The stench punched them in the face. People scurried across the parking lot of the Snow Hill Missionary Baptist Church, trying to escape the clammy miasma that had descended over the neighborhood.
“It’s the landfill,” neighbors told the newcomers. “Some days we can’t even sit on our front porch.”
The Sampson County landfill, operated by GFL, is the largest in the state. It ranks second in methane emissions in the U.S. and first in North Carolina for vinyl chloride. But most of the time, it just stinks.
On a recent Saturday, about 40 county residents had assembled at the church to hear from the EPA and the Greenfield Environmental Multistate Trust about plans to transport non-hazardous waste from a Superfund site in Brunswick County to the landfill.
Several years ago, the Multistate Trust was appointed by a federal bankruptcy court to clean up the former Kerr-McGee property in Navassa, where improper handling and burial of creosote has contaminated the soil, a swamp and groundwater, as deep as 90 feet.
Last year residents successfully thwarted the EPA’s proposal to ship 140 truckloads – 2,800 cubic yards – of contaminated soil from a less polluted portion of the property to Sampson County.
Now the EPA, in concert with the Multistate Trust and with input from state regulators, wants to send 3 tons of other types of waste from Kerr-McGee to the landfill: railroad ties, personal protective equipment and silt fencing.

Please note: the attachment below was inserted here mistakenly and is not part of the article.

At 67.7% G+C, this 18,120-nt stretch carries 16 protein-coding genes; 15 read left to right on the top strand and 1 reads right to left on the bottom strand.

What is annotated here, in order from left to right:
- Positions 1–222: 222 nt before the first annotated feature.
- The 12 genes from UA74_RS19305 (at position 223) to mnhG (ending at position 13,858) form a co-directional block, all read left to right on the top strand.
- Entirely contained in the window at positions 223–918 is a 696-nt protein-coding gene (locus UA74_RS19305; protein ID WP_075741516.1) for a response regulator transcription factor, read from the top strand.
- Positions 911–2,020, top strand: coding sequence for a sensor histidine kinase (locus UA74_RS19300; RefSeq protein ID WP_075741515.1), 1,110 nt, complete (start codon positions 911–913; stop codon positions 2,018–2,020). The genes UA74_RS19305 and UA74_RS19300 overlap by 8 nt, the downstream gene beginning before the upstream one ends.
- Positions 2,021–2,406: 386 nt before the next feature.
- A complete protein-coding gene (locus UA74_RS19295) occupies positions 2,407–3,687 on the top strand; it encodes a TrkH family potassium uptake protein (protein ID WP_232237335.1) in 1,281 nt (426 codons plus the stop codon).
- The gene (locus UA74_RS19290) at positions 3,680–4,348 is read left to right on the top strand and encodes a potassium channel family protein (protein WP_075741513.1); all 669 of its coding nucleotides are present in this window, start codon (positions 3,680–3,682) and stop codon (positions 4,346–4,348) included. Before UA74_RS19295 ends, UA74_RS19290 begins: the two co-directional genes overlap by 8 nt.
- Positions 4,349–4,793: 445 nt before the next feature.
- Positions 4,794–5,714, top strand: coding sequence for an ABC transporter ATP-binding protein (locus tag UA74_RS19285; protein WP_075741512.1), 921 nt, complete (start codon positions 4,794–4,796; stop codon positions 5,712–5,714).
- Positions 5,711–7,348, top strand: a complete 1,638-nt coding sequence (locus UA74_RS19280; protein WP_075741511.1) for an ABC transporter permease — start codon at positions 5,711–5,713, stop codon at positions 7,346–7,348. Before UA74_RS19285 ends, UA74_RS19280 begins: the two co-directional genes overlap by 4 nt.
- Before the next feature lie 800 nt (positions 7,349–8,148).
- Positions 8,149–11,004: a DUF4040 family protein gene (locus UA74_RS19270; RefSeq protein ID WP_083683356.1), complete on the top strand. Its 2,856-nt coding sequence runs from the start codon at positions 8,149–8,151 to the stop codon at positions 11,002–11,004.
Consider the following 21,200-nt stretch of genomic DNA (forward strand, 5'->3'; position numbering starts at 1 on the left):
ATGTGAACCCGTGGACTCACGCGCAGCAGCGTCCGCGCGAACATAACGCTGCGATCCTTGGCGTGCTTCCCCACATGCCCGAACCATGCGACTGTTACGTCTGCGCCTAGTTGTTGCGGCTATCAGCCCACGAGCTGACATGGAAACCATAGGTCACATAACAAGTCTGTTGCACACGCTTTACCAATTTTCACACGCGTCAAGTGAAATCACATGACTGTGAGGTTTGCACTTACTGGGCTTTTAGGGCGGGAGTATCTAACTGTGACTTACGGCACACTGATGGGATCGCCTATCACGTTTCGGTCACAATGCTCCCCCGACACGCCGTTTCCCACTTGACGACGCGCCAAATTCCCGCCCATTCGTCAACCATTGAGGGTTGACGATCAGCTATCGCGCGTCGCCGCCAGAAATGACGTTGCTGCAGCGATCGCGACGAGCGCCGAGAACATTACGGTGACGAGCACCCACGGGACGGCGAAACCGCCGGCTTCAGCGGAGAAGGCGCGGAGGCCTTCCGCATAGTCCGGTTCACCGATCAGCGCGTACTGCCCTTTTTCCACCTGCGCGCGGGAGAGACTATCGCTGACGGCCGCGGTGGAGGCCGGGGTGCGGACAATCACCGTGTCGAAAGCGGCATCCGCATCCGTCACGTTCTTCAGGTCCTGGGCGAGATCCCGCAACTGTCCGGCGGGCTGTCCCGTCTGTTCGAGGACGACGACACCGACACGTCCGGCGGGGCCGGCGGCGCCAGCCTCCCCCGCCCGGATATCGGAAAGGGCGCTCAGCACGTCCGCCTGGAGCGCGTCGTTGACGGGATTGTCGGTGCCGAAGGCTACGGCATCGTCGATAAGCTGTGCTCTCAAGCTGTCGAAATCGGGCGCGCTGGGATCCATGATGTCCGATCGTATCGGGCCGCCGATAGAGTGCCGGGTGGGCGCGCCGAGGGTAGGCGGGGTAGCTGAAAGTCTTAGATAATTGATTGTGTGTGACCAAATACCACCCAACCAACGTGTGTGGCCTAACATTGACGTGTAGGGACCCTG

“We know how overburdened this county is,” said Claire Woods, director of Environmental Justice Policies and Programs at the Multistate Trust. “We want to minimize the impacts.”
But moments later, residents realized for the first time that the impacts had already been inflicted on the neighborhood.
Woods and the EPA acknowledged that since 2017, 20 tons of PPE, debris, sampling waste, grout and mud have been shipped 68 miles to the Sampson County landfill – which accepted it.
Anger erupted from every corner of the room.
“But you’re telling us about it today.”
“Let’s call a thing a thing, this is a minority neighborhood and we’re guinea pigs.”
“We can’t breathe.”
“We need restrictions and rules. We don’t know what we’re smelling.”
The state is not required to notify residents of what’s entering the landfill, said Sherri White-Willamson, director of the NC Environmental Justice Community Action Network, which was instrumental in fighting last year’s soil disposal plan.
In 1982 and 1983, Sampson County Commissioners assured Snow Hill residents the landfill would be innocuous, resident Eddie Williams said.
History has proved otherwise.
“The air is bad,” Williams said. “It hurts people.”
(CleanAIRE NC recently received a $500,000 grant from the EPA to work with EJCAN and to establish a network of air quality monitors.)
Danielle Koonce, who grew up in Sampson County, said residents should demand to know what’s entering the landfill. “Black and Brown communities are overburdened,” she said.
Many private drinking water wells have also been contaminated with nitrates, arsenic, and total coliform – an indicator of fecal bacteria. However, the exact sources are unknown: Numerous unlined dumps, including one adjacent to the existing lined landfill; land application of treated sewage, the proliferation of enormous poultry and hog farms.
Koonce recalled that a county commissioner once told her that water issues “were part of living in the rural South.”
Someone chimed in: “And you’re Black.”